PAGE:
Superbaby Revisited And Gendered Kids Stuff

Back in May, I wrote a post which makes me cringe a bit when I read it back. It reflected my concern at the time, so I guess I shouldn’t be embarrassed about it, but it does feel very narrow minded and stereotypical which was not my intention at all. I guess the fact that I can look back on it and call myself a prick shows just how little I knew at the time and how much I’ve grown since.

The post can be read here, but as a summary, it pretty much says that I was concerned about having a girl because I know nothing about, and have little interest in, dolls, Peppa Pig and princesses. It went on to hint that life with a little boy would be easier because I’d be more enamoured with the stuff that he’d be interested in, be it Power Rangers, Star Wars, WWF and Teenage Mutant Ninja Turtles.

Having had time to reflect on what type of parent I want to be since Baby L came into the world, I realise that the above paragraph sounds absolutely ridiculous. Not all girls like typically girly stuff, whilst not all boys are interested in laddish stuff. A girl with a toy train is as natural as a boy with a doll.

However, companies have been guilty for far too long of gender discrimination by targeting particular toys at each sex. With little experience of babies or kids prior to the little sprog coming into the world, I can only think that these companies, along with the media, are the ones that made me so narrow minded and fail to question why a kid can’t play with whatever they want to.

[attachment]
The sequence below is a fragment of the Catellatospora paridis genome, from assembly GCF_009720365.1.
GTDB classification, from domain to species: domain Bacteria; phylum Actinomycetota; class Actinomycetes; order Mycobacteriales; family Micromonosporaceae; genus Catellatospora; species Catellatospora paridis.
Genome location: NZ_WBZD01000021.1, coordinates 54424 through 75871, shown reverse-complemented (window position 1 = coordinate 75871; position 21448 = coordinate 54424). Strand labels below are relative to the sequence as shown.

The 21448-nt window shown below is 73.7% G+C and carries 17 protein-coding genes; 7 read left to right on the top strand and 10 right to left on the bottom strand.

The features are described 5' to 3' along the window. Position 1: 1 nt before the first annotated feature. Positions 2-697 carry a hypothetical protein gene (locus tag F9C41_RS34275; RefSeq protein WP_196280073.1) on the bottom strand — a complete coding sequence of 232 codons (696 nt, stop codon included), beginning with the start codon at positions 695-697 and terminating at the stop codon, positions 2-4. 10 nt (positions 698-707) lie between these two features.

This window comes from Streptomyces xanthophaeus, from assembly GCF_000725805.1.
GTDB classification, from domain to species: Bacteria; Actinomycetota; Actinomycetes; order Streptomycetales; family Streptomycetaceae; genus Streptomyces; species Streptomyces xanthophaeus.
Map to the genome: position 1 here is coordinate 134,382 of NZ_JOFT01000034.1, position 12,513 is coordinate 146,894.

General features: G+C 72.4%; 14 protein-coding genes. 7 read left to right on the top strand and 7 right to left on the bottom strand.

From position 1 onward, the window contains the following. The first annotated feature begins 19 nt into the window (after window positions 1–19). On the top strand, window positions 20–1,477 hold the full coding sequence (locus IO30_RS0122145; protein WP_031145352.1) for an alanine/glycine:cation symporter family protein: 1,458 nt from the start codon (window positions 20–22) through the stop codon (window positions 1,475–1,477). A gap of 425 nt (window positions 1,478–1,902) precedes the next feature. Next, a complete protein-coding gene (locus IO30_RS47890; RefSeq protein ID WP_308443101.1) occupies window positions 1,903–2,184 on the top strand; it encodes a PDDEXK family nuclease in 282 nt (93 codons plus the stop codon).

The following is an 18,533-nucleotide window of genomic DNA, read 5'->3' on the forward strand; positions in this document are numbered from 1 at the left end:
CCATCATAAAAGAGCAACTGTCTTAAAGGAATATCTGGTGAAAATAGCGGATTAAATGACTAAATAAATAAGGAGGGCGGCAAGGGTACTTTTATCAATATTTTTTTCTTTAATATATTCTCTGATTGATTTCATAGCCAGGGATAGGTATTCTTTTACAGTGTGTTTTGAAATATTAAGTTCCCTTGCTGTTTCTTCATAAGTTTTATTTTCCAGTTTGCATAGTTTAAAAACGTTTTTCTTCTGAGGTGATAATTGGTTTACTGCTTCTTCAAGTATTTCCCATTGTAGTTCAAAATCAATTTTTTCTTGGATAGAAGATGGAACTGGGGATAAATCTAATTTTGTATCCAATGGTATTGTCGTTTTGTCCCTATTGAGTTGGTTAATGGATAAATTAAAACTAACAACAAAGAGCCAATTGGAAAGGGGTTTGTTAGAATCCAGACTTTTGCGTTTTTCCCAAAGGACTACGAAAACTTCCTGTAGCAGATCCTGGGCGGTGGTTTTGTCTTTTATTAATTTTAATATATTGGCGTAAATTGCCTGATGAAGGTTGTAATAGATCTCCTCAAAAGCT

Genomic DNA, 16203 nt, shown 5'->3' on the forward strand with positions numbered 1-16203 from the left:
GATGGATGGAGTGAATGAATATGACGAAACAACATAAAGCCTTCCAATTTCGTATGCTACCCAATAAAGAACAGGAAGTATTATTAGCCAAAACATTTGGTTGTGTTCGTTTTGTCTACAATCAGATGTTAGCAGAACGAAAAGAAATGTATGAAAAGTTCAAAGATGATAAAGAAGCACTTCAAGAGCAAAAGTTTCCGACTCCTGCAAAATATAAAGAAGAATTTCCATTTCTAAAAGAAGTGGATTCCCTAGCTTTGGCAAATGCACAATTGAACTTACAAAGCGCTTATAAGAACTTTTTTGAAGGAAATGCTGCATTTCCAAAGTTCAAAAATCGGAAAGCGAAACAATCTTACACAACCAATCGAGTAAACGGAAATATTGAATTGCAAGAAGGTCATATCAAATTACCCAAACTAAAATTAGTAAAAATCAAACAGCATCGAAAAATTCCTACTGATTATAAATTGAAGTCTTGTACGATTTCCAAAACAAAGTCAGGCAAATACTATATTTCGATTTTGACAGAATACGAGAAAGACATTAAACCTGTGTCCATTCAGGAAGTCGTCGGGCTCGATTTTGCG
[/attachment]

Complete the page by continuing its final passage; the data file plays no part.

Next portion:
The good news is that more and more people are rallying against these companies. This is all helping to raise the question as to why the exact same toy needs to be pink for girls and blue for boys, or why particular toys need to be categorised as boy or girl rather than gender neutral.

 

But I find that some people are guilty of the same thing from the opposite side. I’ve noticed that a lot of dads actively push their children into liking the things that they like and perhaps rebel against the usual boy versus girl stereotype to prove a point. It is seen to be cool to have a kid who loves LEGO or prefers to dress up as Spiderman, particularly when they are the ‘wrong’ gender for the product. I personally think that this can be as disruptive as the toy companies who are pushing pink for girls and blue for boys.

My view is pretty relaxed when it comes to Baby L’s interests as she develops. If she wants to be a princess and pretend to bake in her toy kitchen, then she can. If she wants to kick a football and play with Action Man, then she can do that too. I really don’t care as long as she is happy. I don’t plan to push the stereotype of girls like girl things on her, just as I aren’t going to make a point of rebelling against the norm. She can decide.

Anyway, back to a less serious topic. In the old post that I mentioned at the top of this one, the silver lining was that we’d bought a Superbaby outfit for Baby L – a Superman inspired babygrow with detachable cape. She’s now big enough to wear this, so I took great pleasure in putting her in it today and taking loads and loads of photos.

Superbaby Superman Baby Outfit on bed

Baby L in her Superbaby outfit and a look of steely determination as she looks to save the world (or fill her nappy).

Yes, I know that this is pink. It really has no reason to be. Creating it in pink makes it no less appealing to a kid than the blue and red version which it should be, whilst playing into the wrong stereotype that girls will only like because it is pink. However, despite this, I’ve decided that I really don’t care. The point is that it’s a cute, little novelty outfit for Baby L and that’s all I really care about!

Superbaby Flying Super Baby Superman 3

Is it a bird? Is it a plane? No, it’s Superbaby!

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What’s your view on gender specific clothes and toys? Do you agree, disagree or couldn’t care less? How are you ensuring that stereotypes such as these aren’t holding back or impacting your little ones?